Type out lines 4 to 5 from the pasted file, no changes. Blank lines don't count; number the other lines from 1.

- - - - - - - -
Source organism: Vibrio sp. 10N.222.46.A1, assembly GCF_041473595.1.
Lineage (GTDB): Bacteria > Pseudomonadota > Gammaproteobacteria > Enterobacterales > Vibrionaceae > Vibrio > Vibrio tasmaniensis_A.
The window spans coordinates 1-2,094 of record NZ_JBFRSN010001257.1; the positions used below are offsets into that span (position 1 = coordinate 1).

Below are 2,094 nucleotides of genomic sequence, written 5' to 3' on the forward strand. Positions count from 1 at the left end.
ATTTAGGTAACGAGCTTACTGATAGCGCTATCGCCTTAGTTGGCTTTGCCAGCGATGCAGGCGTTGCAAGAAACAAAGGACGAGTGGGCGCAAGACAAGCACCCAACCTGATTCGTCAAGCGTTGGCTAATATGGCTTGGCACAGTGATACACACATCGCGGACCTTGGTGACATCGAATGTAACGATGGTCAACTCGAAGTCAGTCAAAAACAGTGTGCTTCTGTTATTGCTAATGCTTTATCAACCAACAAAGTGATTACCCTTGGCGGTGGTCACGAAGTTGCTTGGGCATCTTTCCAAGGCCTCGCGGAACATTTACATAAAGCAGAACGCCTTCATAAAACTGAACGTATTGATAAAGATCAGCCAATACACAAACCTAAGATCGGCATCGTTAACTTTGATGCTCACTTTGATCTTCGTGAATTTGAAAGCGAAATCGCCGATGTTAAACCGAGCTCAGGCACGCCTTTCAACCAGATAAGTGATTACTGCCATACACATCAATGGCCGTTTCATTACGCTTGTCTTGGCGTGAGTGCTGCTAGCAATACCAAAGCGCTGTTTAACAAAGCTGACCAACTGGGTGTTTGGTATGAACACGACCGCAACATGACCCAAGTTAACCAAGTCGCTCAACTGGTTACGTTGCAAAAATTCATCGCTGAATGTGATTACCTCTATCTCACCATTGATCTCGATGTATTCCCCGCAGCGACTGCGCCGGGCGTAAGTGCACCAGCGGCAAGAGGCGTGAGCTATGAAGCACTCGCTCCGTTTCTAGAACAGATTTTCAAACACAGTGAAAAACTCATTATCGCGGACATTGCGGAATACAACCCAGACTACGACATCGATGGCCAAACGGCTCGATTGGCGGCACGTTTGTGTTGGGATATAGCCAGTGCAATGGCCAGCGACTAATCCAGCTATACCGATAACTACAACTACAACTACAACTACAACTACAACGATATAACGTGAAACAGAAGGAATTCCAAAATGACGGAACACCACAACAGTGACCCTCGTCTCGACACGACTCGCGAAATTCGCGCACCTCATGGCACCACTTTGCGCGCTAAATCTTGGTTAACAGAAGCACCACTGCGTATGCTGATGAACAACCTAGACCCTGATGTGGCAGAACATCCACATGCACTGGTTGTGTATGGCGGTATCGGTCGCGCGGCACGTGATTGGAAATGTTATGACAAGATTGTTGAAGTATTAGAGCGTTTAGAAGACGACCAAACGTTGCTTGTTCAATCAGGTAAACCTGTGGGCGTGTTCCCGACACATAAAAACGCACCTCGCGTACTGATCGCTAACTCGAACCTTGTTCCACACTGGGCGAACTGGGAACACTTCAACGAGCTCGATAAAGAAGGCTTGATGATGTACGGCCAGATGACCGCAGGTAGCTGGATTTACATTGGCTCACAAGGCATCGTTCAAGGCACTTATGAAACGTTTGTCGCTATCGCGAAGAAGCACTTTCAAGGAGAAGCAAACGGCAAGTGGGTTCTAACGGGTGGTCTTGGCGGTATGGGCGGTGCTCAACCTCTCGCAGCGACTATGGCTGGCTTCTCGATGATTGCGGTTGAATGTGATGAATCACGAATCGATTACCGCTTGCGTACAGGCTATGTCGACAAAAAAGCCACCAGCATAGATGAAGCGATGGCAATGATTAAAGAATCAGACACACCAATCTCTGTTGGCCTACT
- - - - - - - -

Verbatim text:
Below are 2,094 nucleotides of genomic sequence, written 5' to 3' on the forward strand. Positions count from 1 at the left end.
ATTTAGGTAACGAGCTTACTGATAGCGCTATCGCCTTAGTTGGCTTTGCCAGCGATGCAGGCGTTGCAAGAAACAAAGGACGAGTGGGCGCAAGACAAGCACCCAACCTGATTCGTCAAGCGTTGGCTAATATGGCTTGGCACAGTGATACACACATCGCGGACCTTGGTGACATCGAATGTAACGATGGTCAACTCGAAGTCAGTCAAAAACAGTGTGCTTCTGTTATTGCTAATGCTTTATCAACCAACAAAGTGATTACCCTTGGCGGTGGTCACGAAGTTGCTTGGGCATCTTTCCAAGGCCTCGCGGAACATTTACATAAAGCAGAACGCCTTCATAAAACTGAACGTATTGATAAAGATCAGCCAATACACAAACCTAAGATCGGCATCGTTAACTTTGATGCTCACTTTGATCTTCGTGAATTTGAAAGCGAAATCGCCGATGTTAAACCGAGCTCAGGCACGCCTTTCAACCAGATAAGTGATTACTGCCATACACATCAATGGCCGTTTCATTACGCTTGTCTTGGCGTGAGTGCTGCTAGCAATACCAAAGCGCTGTTTAACAAAGCTGACCAACTGGGTGTTTGGTATGAACACGACCGCAACATGACCCAAGTTAACCAAGTCGCTCAACTGGTTACGTTGCAAAAATTCATCGCTGAATGTGATTACCTCTATCTCACCATTGATCTCGATGTATTCCCCGCAGCGACTGCGCCGGGCGTAAGTGCACCAGCGGCAAGAGGCGTGAGCTATGAAGCACTCGCTCCGTTTCTAGAACAGATTTTCAAACACAGTGAAAAACTCATTATCGCGGACATTGCGGAATACAACCCAGACTACGACATCGATGGCCAAACGGCTCGATTGGCGGCACGTTTGTGTTGGGATATAGCCAGTGCAATGGCCAGCGACTAATCCAGCTATACCGATAACTACAACTACAACTACAACTACAACTACAACGATATAACGTGAAACAGAAGGAATTCCAAAATGACGGAACACCACAACAGTGACCCTCGTCTCGACACGACTCGCGAAATTCGCGCACCTCATGGCACCACTTTGCGCGCTAAATCTTGGTTAACAGAAGCACCACTGCGTATGCTGATGAACAACCTAGACCCTGATGTGGCAGAACATCCACATGCACTGGTTGTGTATGGCGGTATCGGTCGCGCGGCACGTGATTGGAAATGTTATGACAAGATTGTTGAAGTATTAGAGCGTTTAGAAGACGACCAAACGTTGCTTGTTCAATCAGGTAAACCTGTGGGCGTGTTCCCGACACATAAAAACGCACCTCGCGTACTGATCGCTAACTCGAACCTTGTTCCACACTGGGCGAACTGGGAACACTTCAACGAGCTCGATAAAGAAGGCTTGATGATGTACGGCCAGATGACCGCAGGTAGCTGGATTTACATTGGCTCACAAGGCATCGTTCAAGGCACTTATGAAACGTTTGTCGCTATCGCGAAGAAGCACTTTCAAGGAGAAGCAAACGGCAAGTGGGTTCTAACGGGTGGTCTTGGCGGTATGGGCGGTGCTCAACCTCTCGCAGCGACTATGGCTGGCTTCTCGATGATTGCGGTTGAATGTGATGAATCACGAATCGATTACCGCTTGCGTACAGGCTATGTCGACAAAAAAGCCACCAGCATAGATGAAGCGATGGCAATGATTAAAGAATCAGACACACCAATCTCTGTTGGCCTACT